Cruising NWKS: Fenders still shining in year 2 of car show
By GAYLE WEBER
By GAYLE WEBER
STOCKTON -- A year ago, Dean and Libby Kester were overwhelmed by the turnout for Stockton's first Swing into Summer Festival and Car Show. The number of cars and people flowing through Stockton's city park was more than they ever imagined.
Fast forward a year, and the couple was better prepared but still pleasantly surprised at how popular the car show and all its offerings were.
"It's really nice for our small community to have so many people in town," said Libby Kester, one of the show organizers.
Nearly 150 cars were entered in the show, and many of them made it Friday night for the cruise-in, too. Plus, the park saw many interested people who stopped by out of curiosity to see some of the brightly colored automobiles.
The Stockton Rodders, of which the Kesters are members, sponsored the show, which gave awards based on votes from car enthusiasts and the general public.
"They have a great car show. They've done really well for just starting out," said Paula Rathbun, who, with her husband, brought a 1930 Street Rod from their home between Plainville and Hays.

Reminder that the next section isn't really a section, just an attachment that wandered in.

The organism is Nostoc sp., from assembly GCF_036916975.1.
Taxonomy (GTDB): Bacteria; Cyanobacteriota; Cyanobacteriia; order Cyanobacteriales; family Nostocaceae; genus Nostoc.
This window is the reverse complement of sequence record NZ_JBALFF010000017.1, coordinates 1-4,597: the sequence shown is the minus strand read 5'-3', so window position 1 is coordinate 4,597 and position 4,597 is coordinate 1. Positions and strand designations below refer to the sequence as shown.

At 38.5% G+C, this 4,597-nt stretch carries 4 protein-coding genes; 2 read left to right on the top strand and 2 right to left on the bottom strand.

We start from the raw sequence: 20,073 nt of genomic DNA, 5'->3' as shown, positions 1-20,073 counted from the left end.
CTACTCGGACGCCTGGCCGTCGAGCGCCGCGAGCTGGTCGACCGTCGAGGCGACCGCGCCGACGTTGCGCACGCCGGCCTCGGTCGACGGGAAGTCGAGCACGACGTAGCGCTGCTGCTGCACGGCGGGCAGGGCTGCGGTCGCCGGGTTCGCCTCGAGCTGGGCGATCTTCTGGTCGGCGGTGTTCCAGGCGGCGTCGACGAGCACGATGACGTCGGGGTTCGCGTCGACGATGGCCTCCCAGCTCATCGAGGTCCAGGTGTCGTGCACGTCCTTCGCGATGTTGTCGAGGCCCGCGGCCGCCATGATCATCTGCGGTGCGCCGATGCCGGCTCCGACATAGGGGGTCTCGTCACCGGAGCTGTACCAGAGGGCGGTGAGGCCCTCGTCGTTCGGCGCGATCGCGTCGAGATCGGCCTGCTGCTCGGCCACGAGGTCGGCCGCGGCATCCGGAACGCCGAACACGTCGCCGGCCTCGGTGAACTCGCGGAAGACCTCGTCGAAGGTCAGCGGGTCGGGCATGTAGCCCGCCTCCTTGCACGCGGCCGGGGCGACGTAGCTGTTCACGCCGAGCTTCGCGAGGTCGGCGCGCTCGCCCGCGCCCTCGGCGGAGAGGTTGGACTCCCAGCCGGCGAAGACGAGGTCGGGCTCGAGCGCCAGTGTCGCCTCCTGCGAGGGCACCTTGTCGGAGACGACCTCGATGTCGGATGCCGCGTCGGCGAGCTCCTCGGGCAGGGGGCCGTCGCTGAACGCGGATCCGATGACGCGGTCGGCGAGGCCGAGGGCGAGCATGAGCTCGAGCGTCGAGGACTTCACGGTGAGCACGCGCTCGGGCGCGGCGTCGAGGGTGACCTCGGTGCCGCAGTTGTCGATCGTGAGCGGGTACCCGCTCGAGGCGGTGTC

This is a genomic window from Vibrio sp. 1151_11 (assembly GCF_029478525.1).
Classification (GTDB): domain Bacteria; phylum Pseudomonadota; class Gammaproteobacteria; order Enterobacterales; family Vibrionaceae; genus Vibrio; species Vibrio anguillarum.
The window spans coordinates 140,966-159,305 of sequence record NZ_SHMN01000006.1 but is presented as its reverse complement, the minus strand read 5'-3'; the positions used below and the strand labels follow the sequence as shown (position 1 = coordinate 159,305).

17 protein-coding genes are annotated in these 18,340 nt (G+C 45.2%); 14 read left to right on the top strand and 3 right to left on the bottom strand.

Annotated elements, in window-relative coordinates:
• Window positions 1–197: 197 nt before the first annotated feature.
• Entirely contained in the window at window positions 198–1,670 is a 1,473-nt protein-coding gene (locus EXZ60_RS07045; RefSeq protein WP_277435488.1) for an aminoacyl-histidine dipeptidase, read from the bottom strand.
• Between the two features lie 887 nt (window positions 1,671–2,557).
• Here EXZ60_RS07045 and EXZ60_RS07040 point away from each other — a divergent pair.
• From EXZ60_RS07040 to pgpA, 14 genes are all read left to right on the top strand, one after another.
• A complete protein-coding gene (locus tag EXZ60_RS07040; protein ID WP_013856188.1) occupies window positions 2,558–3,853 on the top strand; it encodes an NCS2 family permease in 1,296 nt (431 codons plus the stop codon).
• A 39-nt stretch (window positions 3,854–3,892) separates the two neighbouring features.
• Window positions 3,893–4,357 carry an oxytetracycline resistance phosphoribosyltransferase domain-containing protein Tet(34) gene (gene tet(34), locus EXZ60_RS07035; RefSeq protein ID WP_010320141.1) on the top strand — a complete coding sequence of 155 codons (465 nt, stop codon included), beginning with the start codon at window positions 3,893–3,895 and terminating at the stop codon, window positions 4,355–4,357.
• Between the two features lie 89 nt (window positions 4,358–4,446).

The variety of classic and new cars on display ranged from Smith-Moore-Overlease's restored hearse and a 1969 Plymouth highway patrol car to a couple of dragsters and numerous Ford Mustangs from all eras.
Vendors were set up across the park, and inflatables were available for children. The registration fees for the car show, as well as proceeds from a lunch served in the park, benefited the Stockton Fire Department.
"It's good for the community," said Rodney Roy, a Stockton native who now lives in Hays.
More than a decade ago, he bought a 1941 Chevy pickup that was used as a farm truck, restored it and has been showing it off since. The woodworker added wood sideboards to the back and a Sinclair Gasoline logo.
"It gives it that old-time look, which seems to be popular now," Roy said.
Parked next to Roy's green Chevy was Rick and Judy Armstrong's 1932 Ford Roadster, transported from Ardmore, Okla. Rick Armstrong works in the northern Kansas area sometimes, and the couple has made the Stockton car show both years.
"We have fun with them," Rick Armstrong said of his classic restored cars. "You can't not drive them."
Beyond the car show, there were children's activities, including a bicycle rodeo sponsored by the Stockton Police Department, at the nearby Stockton Medical Clinic parking lot.
It was there Noah Griffin, 5, was riding round-and-round on his bicycle.
"Any opportunity that he has to bring his bike to town and ride, he thinks he's pretty big stuff," said his mother, Jana, of rural Stockton.
The Griffins planned to take in all the sights of the car show as soon as they could pry Noah from his bicycle. For them and others, it was a great way to spend time with family on a summer day.
"It takes a lot of people," Libby Kester said. "It's great to have the whole community come together and get this done."